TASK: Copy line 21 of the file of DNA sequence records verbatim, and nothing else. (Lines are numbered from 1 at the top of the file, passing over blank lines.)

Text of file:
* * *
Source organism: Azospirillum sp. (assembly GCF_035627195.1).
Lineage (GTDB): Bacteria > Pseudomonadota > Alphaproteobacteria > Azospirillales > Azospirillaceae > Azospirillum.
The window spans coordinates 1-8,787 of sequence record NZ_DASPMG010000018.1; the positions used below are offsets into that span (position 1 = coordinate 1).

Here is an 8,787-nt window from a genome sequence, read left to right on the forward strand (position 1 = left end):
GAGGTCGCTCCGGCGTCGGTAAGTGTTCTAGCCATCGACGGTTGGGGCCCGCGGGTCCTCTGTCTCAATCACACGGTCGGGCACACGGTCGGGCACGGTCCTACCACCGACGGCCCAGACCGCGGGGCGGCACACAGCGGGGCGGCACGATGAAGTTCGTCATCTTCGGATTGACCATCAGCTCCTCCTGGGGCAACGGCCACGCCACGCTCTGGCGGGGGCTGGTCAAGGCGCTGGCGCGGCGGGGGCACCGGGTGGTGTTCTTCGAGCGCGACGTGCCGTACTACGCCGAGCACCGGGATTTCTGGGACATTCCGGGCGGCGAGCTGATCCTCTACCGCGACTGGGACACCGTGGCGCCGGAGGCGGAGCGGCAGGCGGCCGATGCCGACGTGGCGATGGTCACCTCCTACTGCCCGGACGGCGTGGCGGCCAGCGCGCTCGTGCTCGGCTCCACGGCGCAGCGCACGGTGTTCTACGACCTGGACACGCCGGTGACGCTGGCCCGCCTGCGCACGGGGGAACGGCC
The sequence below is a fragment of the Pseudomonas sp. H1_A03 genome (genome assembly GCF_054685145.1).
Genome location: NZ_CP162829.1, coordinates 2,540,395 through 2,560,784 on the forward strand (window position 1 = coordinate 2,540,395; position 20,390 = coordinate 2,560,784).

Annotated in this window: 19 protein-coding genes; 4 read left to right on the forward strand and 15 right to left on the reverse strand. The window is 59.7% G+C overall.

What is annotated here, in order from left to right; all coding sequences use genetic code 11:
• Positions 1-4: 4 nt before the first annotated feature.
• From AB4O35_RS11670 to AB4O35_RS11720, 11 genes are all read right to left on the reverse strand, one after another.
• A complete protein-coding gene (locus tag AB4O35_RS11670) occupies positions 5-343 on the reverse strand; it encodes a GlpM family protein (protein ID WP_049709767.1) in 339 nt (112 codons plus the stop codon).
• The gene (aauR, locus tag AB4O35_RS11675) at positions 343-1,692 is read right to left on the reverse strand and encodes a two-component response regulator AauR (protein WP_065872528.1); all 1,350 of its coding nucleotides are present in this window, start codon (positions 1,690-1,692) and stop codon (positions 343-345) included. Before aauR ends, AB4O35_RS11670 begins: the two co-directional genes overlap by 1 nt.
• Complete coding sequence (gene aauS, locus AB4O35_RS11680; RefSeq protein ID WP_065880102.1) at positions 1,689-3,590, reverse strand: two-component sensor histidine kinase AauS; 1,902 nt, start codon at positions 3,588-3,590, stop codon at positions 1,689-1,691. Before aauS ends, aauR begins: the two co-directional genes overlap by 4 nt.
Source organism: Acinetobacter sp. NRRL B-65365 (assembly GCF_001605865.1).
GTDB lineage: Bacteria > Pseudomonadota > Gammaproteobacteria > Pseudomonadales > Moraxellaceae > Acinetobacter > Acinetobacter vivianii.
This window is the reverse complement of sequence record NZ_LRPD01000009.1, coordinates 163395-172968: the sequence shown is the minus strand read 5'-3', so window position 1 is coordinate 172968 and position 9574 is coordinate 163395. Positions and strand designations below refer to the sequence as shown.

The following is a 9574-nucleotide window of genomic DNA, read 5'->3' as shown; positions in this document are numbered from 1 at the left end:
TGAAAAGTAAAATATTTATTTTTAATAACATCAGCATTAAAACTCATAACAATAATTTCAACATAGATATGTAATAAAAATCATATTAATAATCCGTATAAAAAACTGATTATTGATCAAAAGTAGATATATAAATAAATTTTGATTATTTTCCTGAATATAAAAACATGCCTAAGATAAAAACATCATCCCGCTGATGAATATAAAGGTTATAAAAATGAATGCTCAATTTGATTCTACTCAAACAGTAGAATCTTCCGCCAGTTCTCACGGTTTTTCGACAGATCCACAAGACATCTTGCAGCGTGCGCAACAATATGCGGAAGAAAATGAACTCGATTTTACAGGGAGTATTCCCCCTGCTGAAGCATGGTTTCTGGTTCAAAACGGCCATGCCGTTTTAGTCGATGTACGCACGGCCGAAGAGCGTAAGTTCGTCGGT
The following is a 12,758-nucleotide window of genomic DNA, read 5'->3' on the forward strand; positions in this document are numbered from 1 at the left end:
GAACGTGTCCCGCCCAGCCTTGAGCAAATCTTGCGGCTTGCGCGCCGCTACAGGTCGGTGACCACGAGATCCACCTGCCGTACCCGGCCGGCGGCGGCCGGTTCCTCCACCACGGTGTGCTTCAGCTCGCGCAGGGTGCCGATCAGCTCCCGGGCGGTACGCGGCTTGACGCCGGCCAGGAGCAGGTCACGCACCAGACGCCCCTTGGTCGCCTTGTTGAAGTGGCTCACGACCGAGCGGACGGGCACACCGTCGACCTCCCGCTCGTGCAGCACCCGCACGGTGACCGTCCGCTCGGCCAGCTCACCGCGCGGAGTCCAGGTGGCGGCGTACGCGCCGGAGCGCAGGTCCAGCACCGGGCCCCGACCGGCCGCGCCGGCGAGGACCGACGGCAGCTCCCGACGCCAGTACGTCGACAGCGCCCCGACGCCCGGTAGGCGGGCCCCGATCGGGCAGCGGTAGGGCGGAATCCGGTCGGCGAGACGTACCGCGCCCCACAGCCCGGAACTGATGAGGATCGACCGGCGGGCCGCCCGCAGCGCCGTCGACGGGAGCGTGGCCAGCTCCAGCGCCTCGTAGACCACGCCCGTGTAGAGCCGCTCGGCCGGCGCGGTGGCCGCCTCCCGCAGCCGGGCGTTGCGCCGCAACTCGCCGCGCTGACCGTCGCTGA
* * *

GAACGTGTCCCGCCCAGCCTTGAGCAAATCTTGCGGCTTGCGCGCCGCTACAGGTCGGTGACCACGAGATCCACCTGCCGTACCCGGCCGGCGGCGGCCGGTTCCTCCACCACGGTGTGCTTCAGCTCGCGCAGGGTGCCGATCAGCTCCCGGGCGGTACGCGGCTTGACGCCGGCCAGGAGCAGGTCACGCACCAGACGCCCCTTGGTCGCCTTGTTGAAGTGGCTCACGACCGAGCGGACGGGCACACCGTCGACCTCCCGCTCGTGCAGCACCCGCACGGTGACCGTCCGCTCGGCCAGCTCACCGCGCGGAGTCCAGGTGGCGGCGTACGCGCCGGAGCGCAGGTCCAGCACCGGGCCCCGACCGGCCGCGCCGGCGAGGACCGACGGCAGCTCCCGACGCCAGTACGTCGACAGCGCCCCGACGCCCGGTAGGCGGGCCCCGATCGGGCAGCGGTAGGGCGGAATCCGGTCGGCGAGACGTACCGCGCCCCACAGCCCGGAACTGATGAGGATCGACCGGCGGGCCGCCCGCAGCGCCGTCGACGGGAGCGTGGCCAGCTCCAGCGCCTCGTAGACCACGCCCGTGTAGAGCCGCTCGGCCGGCGCGGTGGCCGCCTCCCGCAGCCGGGCGTTGCGCCGCAACTCGCCGCGCTGACCGTCGCTGA